Turpan: The 'lowest, sweetest, hottest and driest'
A "glistening pearl" along the Silk
Road, Turpan is dubbed "the lowest, sweetest, hottest and driest" place in
China, which vividly portrays its unique natural features. Endowed with very
rich natural resources, the total Turpan Prefecture area spans 6,728 square
kilometers, which makes up about 4.2 percent of Xinjiang
Uygur Autonomous Region. Numerous grapevines, orchards, karez,
as well as ancient cities, minarets, graveyards, thousand-Buddha grottoes and
ancient Islamic buildings, abound throughout the region.
Turpan, which means "rich and endowed place" in Turkish, is suited to the
middle of Xijiang. Known as "Gaochang," "Xizhou" or "Huozhou" in historic
records, Turpan has become the political, cultural and economic center in
western China early in the Han
Dynasty (206BC-AD220) more than 2,000 years ago. As a famous town of
military importance, Turpan was built as the capital of the ancient Cheshi
Kingdom. It is also the one of earliest places to open to the outside world.
Since the Tang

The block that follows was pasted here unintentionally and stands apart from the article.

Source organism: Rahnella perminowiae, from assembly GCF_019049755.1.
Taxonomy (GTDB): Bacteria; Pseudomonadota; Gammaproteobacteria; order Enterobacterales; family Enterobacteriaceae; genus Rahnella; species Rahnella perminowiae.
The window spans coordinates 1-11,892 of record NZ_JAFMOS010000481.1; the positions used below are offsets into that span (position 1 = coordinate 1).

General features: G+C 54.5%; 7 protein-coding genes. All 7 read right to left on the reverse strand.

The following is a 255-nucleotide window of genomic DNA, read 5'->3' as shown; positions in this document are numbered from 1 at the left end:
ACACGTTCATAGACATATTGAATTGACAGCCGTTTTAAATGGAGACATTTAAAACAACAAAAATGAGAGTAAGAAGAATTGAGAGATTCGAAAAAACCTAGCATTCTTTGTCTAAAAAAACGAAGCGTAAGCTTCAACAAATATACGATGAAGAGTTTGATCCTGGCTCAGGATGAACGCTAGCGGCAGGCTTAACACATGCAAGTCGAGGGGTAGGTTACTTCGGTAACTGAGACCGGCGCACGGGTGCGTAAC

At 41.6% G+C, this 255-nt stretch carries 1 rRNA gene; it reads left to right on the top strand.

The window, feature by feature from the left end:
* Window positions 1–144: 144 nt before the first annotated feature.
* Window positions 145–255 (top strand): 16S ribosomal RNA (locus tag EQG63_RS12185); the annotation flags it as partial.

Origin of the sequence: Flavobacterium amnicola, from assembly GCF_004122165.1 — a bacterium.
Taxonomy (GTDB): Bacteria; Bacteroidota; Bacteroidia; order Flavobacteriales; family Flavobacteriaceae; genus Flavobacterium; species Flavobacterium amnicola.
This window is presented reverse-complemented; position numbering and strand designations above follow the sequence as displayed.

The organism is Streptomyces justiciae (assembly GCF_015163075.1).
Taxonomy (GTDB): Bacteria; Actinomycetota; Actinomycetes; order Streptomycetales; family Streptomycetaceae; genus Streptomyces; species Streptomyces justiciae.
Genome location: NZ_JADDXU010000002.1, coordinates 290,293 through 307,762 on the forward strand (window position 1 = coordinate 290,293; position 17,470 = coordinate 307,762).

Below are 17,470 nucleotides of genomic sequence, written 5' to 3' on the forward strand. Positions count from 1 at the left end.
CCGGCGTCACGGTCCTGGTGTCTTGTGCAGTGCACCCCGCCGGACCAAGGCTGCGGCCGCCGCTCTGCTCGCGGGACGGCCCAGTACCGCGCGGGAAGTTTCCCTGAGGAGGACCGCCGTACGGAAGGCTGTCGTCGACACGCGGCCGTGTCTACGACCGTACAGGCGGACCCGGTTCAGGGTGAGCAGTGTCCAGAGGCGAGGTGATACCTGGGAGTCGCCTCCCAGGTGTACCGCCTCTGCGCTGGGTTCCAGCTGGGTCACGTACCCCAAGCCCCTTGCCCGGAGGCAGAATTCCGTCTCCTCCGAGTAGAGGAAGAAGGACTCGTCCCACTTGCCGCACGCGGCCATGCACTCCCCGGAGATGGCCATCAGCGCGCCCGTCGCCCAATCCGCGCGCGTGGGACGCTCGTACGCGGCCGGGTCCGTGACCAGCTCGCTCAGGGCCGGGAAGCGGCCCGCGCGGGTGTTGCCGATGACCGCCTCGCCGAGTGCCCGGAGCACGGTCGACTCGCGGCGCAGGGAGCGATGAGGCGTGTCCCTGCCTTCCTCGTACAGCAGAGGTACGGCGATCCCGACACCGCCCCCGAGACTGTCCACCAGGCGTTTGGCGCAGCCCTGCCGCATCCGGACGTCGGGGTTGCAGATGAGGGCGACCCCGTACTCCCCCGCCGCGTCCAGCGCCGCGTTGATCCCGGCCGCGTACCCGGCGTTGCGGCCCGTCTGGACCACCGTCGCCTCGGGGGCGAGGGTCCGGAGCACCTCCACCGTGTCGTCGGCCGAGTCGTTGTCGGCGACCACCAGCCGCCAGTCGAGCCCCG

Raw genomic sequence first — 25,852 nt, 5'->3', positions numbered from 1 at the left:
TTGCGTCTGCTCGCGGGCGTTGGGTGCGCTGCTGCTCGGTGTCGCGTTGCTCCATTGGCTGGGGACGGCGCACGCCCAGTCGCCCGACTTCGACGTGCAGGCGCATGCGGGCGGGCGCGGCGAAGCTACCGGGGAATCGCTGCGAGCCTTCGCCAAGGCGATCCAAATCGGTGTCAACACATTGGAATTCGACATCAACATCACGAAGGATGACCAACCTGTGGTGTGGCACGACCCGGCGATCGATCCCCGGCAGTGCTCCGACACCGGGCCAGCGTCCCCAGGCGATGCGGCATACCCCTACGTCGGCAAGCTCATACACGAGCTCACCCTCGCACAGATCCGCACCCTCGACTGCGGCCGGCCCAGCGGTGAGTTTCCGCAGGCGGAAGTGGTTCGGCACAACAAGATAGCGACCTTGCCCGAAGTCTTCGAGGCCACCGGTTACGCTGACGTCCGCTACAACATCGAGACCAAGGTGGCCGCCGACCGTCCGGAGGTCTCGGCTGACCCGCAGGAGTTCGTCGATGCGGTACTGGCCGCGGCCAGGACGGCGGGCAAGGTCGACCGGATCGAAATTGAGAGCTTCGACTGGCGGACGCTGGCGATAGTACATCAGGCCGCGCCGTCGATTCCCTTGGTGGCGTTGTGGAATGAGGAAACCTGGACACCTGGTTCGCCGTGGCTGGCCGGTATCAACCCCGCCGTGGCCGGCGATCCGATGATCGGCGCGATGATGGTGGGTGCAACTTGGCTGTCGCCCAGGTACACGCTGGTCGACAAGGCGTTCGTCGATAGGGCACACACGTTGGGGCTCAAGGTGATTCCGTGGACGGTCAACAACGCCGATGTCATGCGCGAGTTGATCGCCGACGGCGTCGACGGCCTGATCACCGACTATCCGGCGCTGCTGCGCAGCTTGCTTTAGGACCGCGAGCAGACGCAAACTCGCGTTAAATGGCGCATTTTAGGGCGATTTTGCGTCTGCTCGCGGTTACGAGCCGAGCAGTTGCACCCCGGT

Dynasty (618-907), external exchanges with other
countries have taken place. Businessmen, monks and ministers from China, India,
Persia and the Mediterranean gathered and interacted with each other in Turpan,
leaving behind numerous stories and legends.
Turpan's distinctive features prevent it from being
confused with any other region. Local people have pinpointed the region's four
"bests" to present its unique natural conditions, which epitomize Turpan's
geological and climatic characteristics.
The Turpan Basin is China's lowest point. With an altitude of more than 4,000
square kilometers here is actually under the sea level, among which more than
2,000 is 100 meters under the sea level. The basin slopes from the north to the
south. The lowest area in the basin is Aiding Lake, located 155 meters below sea
level -- the second-lowest place in the world after the Dead Sea.